During the birth I supped on gas and air to take the edge off the contractions. The key point here is that I only used it when I needed it. Now in hospital, surely the worst was over. The baby is here and I am being sewn up by a truly lovely lady. We had a lovely chat and she told me that she wasn't going to reveal exactly how many stitches I needed, but to relax and breathe in when required. When required. I ignored this and just used it as oxygen.
MrM took the baby into the next room and my dad arrived to meet the little chap who by now we have named Joseph.
I didn't feel any pain. In fact, I started to hallucinate. I recall drifting off to some music on the radio and then I appeared in 1986 which was the last time I used gas and air as a youngster at the dentist in Weymouth. I was back at the dentist and remember hearing the same music that was on the radio back then. I realised that my life had come full circle and that I had now died on the table under the lights, leaving a newborn son and husband.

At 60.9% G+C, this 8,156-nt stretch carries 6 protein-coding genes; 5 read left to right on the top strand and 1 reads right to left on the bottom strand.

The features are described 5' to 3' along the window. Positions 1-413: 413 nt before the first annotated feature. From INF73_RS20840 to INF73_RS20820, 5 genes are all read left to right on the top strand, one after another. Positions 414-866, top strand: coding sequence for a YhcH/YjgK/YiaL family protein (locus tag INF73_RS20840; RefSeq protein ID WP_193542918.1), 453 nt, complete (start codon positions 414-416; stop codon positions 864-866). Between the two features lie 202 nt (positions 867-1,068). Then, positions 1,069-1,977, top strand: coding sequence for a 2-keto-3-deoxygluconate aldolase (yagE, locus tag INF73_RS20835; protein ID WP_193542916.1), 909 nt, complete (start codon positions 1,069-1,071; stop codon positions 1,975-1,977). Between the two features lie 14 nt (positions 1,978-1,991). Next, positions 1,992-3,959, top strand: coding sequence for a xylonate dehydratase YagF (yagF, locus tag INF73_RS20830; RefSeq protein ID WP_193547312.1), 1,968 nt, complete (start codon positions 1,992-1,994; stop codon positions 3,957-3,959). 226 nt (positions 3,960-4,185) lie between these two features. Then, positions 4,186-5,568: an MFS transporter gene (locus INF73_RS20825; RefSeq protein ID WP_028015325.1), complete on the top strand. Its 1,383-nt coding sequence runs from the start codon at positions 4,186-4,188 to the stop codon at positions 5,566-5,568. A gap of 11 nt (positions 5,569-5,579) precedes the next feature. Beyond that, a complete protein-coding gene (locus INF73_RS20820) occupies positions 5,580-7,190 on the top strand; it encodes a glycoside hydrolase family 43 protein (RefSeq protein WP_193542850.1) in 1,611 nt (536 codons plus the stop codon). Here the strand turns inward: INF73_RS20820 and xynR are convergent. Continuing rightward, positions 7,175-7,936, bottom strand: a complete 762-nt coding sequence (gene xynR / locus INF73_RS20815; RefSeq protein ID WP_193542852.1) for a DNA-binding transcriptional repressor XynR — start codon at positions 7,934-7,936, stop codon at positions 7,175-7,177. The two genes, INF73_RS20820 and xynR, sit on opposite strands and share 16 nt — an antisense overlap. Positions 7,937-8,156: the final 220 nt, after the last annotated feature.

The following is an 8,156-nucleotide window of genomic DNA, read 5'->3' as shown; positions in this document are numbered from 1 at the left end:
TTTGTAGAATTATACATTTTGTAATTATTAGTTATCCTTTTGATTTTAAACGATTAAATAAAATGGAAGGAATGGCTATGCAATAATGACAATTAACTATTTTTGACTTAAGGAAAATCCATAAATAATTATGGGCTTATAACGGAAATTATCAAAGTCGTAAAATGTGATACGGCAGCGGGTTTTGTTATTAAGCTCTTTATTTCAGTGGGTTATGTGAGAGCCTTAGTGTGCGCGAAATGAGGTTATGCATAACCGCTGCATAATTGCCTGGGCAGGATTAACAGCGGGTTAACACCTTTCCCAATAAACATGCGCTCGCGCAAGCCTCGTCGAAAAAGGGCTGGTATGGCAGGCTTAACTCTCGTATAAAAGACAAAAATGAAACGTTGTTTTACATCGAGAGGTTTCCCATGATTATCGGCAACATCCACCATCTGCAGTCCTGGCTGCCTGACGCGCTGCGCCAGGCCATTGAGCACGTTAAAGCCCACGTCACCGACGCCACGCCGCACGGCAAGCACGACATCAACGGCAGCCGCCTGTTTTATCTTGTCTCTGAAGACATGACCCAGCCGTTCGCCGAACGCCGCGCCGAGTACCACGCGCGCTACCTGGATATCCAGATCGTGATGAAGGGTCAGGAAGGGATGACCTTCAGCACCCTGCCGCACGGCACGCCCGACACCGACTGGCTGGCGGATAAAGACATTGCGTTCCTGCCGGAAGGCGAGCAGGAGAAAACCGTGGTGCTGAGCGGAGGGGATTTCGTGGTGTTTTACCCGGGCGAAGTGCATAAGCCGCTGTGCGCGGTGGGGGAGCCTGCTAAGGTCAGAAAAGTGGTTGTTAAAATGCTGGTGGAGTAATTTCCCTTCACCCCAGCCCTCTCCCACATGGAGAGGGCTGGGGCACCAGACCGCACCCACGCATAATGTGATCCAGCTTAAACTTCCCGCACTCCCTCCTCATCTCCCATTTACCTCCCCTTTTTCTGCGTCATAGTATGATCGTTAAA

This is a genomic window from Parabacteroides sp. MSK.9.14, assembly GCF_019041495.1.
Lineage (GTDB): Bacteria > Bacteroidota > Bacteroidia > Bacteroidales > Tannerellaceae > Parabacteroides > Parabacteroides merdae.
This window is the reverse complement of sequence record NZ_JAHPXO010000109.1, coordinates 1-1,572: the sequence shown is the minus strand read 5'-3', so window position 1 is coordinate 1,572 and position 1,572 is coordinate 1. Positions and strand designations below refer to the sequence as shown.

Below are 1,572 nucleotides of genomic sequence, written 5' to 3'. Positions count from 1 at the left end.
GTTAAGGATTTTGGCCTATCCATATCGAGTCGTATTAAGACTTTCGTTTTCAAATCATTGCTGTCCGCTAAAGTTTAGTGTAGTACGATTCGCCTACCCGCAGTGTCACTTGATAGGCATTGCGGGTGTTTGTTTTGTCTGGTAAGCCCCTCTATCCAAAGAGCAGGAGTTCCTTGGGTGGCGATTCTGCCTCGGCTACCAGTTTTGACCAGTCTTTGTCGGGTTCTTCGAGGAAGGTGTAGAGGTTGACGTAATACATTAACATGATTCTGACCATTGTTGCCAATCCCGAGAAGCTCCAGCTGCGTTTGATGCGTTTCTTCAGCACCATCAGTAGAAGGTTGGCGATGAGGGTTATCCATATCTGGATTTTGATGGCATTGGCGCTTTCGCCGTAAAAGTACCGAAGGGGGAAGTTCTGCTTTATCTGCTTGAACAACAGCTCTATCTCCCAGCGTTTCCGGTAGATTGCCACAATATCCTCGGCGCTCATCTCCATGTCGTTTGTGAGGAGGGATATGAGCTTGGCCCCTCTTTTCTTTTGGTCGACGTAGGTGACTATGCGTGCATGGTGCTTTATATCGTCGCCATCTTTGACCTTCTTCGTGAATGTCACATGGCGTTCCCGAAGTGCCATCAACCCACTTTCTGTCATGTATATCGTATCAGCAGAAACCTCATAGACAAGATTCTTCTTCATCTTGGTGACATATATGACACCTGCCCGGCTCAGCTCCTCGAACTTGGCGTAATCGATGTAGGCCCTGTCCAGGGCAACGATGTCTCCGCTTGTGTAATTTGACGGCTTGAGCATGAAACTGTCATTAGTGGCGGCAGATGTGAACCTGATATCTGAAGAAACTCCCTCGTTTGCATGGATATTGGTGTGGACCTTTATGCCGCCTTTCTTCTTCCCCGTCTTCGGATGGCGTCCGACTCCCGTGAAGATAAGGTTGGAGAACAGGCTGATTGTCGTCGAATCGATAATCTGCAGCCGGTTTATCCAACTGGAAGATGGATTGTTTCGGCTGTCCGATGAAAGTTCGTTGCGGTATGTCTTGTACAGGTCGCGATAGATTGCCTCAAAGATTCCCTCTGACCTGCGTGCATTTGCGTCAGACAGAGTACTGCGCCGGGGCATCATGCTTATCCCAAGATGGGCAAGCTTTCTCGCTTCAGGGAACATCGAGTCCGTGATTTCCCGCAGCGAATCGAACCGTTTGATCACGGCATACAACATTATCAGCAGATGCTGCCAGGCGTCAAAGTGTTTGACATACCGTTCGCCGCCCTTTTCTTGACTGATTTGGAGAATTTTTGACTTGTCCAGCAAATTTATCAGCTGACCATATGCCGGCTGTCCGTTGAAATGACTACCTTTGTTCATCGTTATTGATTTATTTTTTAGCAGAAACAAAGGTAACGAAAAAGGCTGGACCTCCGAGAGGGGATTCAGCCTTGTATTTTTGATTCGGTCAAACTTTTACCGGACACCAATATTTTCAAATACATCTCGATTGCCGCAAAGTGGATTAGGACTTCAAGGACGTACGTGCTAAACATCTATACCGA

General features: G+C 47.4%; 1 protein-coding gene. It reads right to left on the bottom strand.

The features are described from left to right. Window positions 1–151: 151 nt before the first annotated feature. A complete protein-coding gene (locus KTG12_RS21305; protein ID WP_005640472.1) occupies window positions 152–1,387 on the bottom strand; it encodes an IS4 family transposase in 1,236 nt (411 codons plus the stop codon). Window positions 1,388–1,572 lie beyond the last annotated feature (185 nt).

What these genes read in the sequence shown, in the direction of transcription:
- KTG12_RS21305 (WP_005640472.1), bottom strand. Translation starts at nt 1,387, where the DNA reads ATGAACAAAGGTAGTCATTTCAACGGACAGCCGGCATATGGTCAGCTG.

There was a knock at the door. "Elle est morte" I heard the midwife say to the person who had knocked.
I SCREAMED. I then leapt off the table (still being stitched remember).
"I'm not dead!!"
The midwife reassured me and I pawed at her face to ensure she was real. "Am I in Weymouth or Reading?" I asked.
"You're in Reading," she said. "You've just had a baby and I am stitching you up".
"I'm not dead?" I asked 600 times.
I don't know who was more surprised, but she managed to calm me down and continued to stitch me, blood everywhere. "But you said 'elle est morte' in French" I squealed.
"No, I said 'It's Marta'. Marta was knocking on the door to see if you wanted tea and toast after the stitches".
She contined to stitch me up.
I decided not to continue with the gas and air this time.